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Suter leading American contingent in more than just ice time

Wild defenseman has been an important cog in Team USA's strong showing at IIHF World Championship

by Aaron Vickers / Special to Wild.com

KOSICE, Slovakia -- Really, he could be back home by now, feet up, cold one in hand, watching over a still lake, reflecting on a season that had him as not only the busiest member of the Wild but also most active player in the National Hockey League. 

But there's no passing, Ryan Suter suggested. Not even after seeing an NHL-high 2,188 minutes of ice time this season.

Instead of a little rest and relaxation, Suter is back patrolling the blue line just a month after ending in Minnesota with Team USA at the 2019 IIHF World Championship in Slovakia.

"A lot of people think I'm crazy," admitted Suter, who, not surprisingly, leads both the Americans and the tournament in ice time with 151:56, an average of 25:19 per game. "But it's fun. It's fun playing with a lot of these young guys. I'm friends with a lot of them but to play with them is nice.

"I also get to experience this with my family. I have an older boy now. It'll mean a lot for him to be here."

Yes, Suter is sharing the experience with some youth, both on and off the ice.

Of Suter's four children, the two eldest have made the trek across the Atlantic to support dad. Brooks, 8, and Avery, 5, have joined Suter's bid for his first gold medal in international action since a first-place finish at the 2004 IIHF World Junior Championship.

But they aren't the only kids Suter is tasked with keeping track of in Slovakia.

"I was joking with some of these guys, like (2019 NHL Draft prospect) Jack Hughes here…he's closer to my kid's age than he is me," said Suter, who had 47 points (seven goals, 40 assists) this season and has five assists in his first six games at the World Championship. It's a lot of fun though, to be a part of."

Tweet from @usahockey: Ryan Suter does juuuust enough to keep this one out! #MensWorlds2-1 #TeamUSA with less than five to play in the 2nd. pic.twitter.com/edBrK6oDZk

Suter, at 34, is the eldest member of Team USA and most experienced veteran, too.

His 1,073 games of NHL experience are far and away the most of any player on the roster. His 14 forays into international action with Team USA are as well.

He logged an appearance at the World Under-17 Challenge in 2001 and two more at the IIHF World Under-18 Championship in 2002 and 2003. He's thrice represented Team USA at the IIHF World Junior Championship in 2003, 2004 and 2005.

He's now been to the World Championship five times (2005, 2006, 2007, 2009, 2019) and represented the Red, White and Blue at the 2010 and 2014 Winter Olympics, as well as a stint at the World Cup of Hockey 2016.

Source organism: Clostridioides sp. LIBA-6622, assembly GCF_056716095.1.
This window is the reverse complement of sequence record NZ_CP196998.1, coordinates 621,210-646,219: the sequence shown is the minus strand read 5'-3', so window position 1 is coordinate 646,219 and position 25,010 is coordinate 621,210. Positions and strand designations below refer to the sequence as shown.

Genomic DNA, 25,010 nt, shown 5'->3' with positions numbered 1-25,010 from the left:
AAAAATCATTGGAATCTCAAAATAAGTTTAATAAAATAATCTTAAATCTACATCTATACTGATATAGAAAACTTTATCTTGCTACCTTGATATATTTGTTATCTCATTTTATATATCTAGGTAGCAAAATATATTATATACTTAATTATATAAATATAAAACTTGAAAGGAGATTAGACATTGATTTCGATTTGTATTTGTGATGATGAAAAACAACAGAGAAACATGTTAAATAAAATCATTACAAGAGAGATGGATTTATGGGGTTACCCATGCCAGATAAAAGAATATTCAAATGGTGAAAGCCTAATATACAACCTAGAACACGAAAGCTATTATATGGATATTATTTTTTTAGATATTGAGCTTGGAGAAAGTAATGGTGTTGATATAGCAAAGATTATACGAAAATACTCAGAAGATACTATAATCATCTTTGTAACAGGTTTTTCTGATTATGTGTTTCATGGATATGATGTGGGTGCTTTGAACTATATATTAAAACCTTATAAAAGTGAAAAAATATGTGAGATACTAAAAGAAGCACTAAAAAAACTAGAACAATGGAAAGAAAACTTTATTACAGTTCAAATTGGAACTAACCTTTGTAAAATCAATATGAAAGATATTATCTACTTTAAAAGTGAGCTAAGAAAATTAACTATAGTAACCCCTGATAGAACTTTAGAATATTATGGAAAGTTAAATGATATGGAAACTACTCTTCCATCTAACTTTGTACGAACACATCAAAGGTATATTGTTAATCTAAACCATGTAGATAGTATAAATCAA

"I think it's important," Suter said. "USA Hockey has given me a lot and for me to come back and support it's obviously a huge honor. It's a huge honor to play for this team anytime you wear the USA jersey."

It says a lot that Suter is willing, suggested Team USA head coach Jeff Blashill.

"Super impressive," Blashill said. "I think it speaks to the success we've had the last couple years in terms of winning games I think has given our guys the belief that we can field a team that's good enough to win. Now there's lots of work to do in order to win, but he's saying yes with the idea that this team has a chance."

It wasn't that long ago that the 34-year-old blueliner was the mentee.

A fresh-faced 20-year-old having wrapped his first season of professional hockey with Milwaukee of the American Hockey League, Suter found himself on the World Championship stage for the first time.

Now, he's the mentor.

"He's a great guy to look up," said Wild teammate Luke Kunin, a late addition to Team USA after he himself finishing a long season complete with an 11-game playoff push with Iowa. "He works so hard. It's fun to see him here."

Fun to have him, too.

"He's got a good way about him," Blashill said. "He's a guy who understands the moment and I think he's done a really good job of being pretty even keeled. He doesn't get up too high, too low. He's worked extremely hard. He's bought into our messaging as an assistant captain. He's helped to relay that messaging.

"I think he's done a really good job. I've been real impressed with him."


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